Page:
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    Meyer Lansky’s Medal of Freedom. UPDATE: THIS SOLD FOR $44,800

    IF the weather is fine this upcoming August Bank Holiday Monday and the beach is mobbed an alternative more infamous mob that might appeal to some collectors is available.  Hundreds of artefacts used by some of the most notorious American crime bosses of the 20th century will come under the hammer live and online at Julien’s Auctions on Sunday August 28. Personal items from American organised crime figures who have so fascinated the public for nearly a century that they are practically household names are included.

    Al Capone, Ben “Bugsy” Siegel, Meyer “Little Man” Lansky, Tony “The Ant” Spilotro, “Irish” Mickey Cohen (a New York jew!), Sam “MoMo” Giancana and Charlie “Lucky” Luciano all feature through jewellery, correspondence, firearms, home movies and hand written notebooks.”The Mob: A History of Organized Crime’s Artifacts” features a collection of items from Jay Bloom, founder of the Las Vegas Mob Experience at the Tropicana Hotel and Casino.

    A letter from Al Capone handwritten in Alcatraz to his son “Sonny” is a highlight estimated at $30,000-$50,000 (€29,370-€48,950).  In it he details his experiences at the notorious island prison, reports that he learned to play the mandola and expressed how he looked forward to being re-united with his family in less than a year.There is a collection of home movies and camera equipment belonging to Tony Spilotro, a notable figure of the Chicago Outfit of organised crime in Las Vegas during the 1970’s and ’80’s.  Spilotro served as the inspiration for Joe Pesci’s character in Martin Scorsese’s 1995 film Casino.Something for the moll in your life?  A pair of mobster style  diamond stud earrings that belonged to Virginia Hill are on offer with an estimate of $3,000-$5,000 (€2,940-€4,890). This gangster moll began her career as a courier for the Chicago Outfit and eventually directed smuggling operations, collected intel on rival factions and had a relationship with Bugsy Siegel. If you are of a superstitious turn of mind beware.  He was ultimately assassinated at her home in Beverly Hills.”Irish” Mickey Cohen’s black Spartan boxing gloves are estimated at $10,000-$20,000 (€9,790-€19,580). Born in 1913 he spent time in his teens participating in illegal prizefights and began his life as a career criminal in 1933 in Cleveland.  There he worked  for Desert Inn Casino investor Lou Rothkopf, whose association with Meyer Lansky and Bugsy Siegel resulted in Cohen being sent to California where he became one of America’s most notorious gangsters. Among his famous quotes are:  “All good things must one day be burnt to the ground for the insurance money” and “I have killed no men that, in the first place, didn’t deserve killing”.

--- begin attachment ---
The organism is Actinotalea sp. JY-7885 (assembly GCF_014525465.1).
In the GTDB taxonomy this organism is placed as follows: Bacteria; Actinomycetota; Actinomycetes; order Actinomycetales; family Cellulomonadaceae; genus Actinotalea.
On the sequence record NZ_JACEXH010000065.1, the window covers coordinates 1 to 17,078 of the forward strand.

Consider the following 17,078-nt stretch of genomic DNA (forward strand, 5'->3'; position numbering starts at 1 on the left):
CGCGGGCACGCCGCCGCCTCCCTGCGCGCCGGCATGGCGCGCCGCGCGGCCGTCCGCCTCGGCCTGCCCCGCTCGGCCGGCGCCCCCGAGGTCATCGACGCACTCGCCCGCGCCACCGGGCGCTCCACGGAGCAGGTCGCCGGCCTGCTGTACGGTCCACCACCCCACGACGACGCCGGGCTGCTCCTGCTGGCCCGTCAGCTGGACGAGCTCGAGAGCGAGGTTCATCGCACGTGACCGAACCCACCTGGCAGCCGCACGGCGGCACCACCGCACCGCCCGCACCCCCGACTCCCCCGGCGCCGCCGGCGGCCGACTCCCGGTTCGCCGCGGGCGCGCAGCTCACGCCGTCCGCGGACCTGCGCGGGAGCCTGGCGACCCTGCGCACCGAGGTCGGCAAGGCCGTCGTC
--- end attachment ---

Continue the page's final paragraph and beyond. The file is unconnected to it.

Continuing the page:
The collection from The Mob’s accountant Meyer Lansky includes four handwritten notebooks telling his story in his own words ($50,000-$70,000 – €48,950-€68,530) and the Medal of Freedom ($40,000-$60,000 – €39,160-€58,740) he was awarded by President Truman in 1945 for his role in Operation Husky during the Second World War.All wars make strange bedfellows. In an unlikely partnership between organised crime groups and the Office of Naval Intelligence Meyer Lansky and Lucky Luciano were able to assist the US government in the war effort during the Second World War.  In fact their contacts with the Sicilian Mafia helped facilitate the Allied invasion of Sicily.  Through their good offices Calogero Vizzini of the Sicilian mafia led the forces through a difficult mountain pass, provided harbour maps, contacts and assisted in taking out snipers.

    The sale includes Bugsy Siegel’s Smith and Wesson .38 CTG revolver ($20,000-$30,000 – €19,580-€29,370), the only known handgun belonging to the Las Vegas Strip kingpin and National Crime Syndicate mobster.  Meyer Lansky’s bow tie collection is more modestly estimated at $3,000-$5,000 (€2,940-€4,890).The lots on offer in an unusual auction certain to attract a global following chronicle the rise and fall of an era which continues to grip the imagination through films inspired by Mafia folklore and history like The Godfather and Goodfellas.

    Al Capone’s letter to his son written in Alcatraz. UPDATE: THIS MADE $44,800

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